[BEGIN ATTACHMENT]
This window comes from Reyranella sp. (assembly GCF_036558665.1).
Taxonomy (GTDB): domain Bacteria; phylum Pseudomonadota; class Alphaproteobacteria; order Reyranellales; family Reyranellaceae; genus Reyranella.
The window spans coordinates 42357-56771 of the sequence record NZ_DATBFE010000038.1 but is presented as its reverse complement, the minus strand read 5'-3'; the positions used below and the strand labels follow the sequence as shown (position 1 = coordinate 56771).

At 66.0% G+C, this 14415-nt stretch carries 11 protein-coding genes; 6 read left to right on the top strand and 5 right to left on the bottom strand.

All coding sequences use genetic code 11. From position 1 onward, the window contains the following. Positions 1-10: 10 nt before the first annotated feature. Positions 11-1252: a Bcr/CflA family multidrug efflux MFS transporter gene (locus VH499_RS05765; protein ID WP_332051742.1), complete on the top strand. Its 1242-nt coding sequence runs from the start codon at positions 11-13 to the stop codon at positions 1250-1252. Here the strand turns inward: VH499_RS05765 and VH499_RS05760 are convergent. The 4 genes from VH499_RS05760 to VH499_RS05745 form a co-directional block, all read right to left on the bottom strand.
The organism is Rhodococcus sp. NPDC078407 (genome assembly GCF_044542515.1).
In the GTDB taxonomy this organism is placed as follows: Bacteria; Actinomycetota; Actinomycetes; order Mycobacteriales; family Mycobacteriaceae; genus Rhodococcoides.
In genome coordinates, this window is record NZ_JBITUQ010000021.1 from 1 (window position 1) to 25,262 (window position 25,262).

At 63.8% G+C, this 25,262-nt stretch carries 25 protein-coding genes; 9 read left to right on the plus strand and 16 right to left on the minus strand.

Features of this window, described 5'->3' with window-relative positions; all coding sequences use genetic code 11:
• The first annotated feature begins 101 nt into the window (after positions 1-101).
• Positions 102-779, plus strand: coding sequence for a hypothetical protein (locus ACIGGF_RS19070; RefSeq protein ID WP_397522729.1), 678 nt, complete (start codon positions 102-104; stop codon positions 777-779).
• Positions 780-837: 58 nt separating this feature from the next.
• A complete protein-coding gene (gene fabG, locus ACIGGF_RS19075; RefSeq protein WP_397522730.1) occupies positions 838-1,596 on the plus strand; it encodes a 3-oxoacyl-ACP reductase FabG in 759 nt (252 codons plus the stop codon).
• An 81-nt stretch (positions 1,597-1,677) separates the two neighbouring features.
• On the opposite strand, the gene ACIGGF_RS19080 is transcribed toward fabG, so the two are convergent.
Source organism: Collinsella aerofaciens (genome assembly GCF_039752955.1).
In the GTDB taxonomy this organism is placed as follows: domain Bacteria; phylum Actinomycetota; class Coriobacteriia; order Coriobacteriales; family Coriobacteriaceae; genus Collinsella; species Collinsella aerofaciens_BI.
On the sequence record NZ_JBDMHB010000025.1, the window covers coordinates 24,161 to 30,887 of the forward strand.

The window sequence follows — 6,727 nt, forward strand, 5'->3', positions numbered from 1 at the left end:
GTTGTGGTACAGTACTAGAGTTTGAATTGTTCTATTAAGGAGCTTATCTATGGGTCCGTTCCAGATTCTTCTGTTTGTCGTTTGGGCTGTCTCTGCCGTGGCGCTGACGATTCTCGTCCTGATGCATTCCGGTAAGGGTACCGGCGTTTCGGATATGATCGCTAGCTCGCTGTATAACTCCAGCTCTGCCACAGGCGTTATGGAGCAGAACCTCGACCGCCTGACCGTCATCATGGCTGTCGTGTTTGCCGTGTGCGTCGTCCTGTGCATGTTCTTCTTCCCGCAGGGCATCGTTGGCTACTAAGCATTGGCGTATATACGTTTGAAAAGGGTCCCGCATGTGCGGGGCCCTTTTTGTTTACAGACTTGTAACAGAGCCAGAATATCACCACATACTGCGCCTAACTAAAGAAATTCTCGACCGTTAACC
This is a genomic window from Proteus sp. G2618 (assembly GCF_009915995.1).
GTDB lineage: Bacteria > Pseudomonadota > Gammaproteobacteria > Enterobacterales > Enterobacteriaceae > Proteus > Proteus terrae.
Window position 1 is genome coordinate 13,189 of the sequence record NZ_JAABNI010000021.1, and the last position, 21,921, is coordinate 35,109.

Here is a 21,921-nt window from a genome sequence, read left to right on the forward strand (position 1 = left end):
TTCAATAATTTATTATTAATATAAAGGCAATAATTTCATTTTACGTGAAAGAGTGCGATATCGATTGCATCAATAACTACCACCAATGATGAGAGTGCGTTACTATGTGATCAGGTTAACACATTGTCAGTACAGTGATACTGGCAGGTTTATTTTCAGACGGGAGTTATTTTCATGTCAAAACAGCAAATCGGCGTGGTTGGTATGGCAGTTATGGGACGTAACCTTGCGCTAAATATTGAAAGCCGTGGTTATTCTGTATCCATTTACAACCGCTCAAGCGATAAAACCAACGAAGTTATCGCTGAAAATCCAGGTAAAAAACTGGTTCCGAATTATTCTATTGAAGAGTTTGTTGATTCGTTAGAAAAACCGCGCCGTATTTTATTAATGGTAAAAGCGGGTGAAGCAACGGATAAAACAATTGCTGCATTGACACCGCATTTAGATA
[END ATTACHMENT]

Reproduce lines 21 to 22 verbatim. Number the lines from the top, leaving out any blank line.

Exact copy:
GTTGTGGTACAGTACTAGAGTTTGAATTGTTCTATTAAGGAGCTTATCTATGGGTCCGTTCCAGATTCTTCTGTTTGTCGTTTGGGCTGTCTCTGCCGTGGCGCTGACGATTCTCGTCCTGATGCATTCCGGTAAGGGTACCGGCGTTTCGGATATGATCGCTAGCTCGCTGTATAACTCCAGCTCTGCCACAGGCGTTATGGAGCAGAACCTCGACCGCCTGACCGTCATCATGGCTGTCGTGTTTGCCGTGTGCGTCGTCCTGTGCATGTTCTTCTTCCCGCAGGGCATCGTTGGCTACTAAGCATTGGCGTATATACGTTTGAAAAGGGTCCCGCATGTGCGGGGCCCTTTTTGTTTACAGACTTGTAACAGAGCCAGAATATCACCACATACTGCGCCTAACTAAAGAAATTCTCGACCGTTAACC
This is a genomic window from Proteus sp. G2618 (assembly GCF_009915995.1).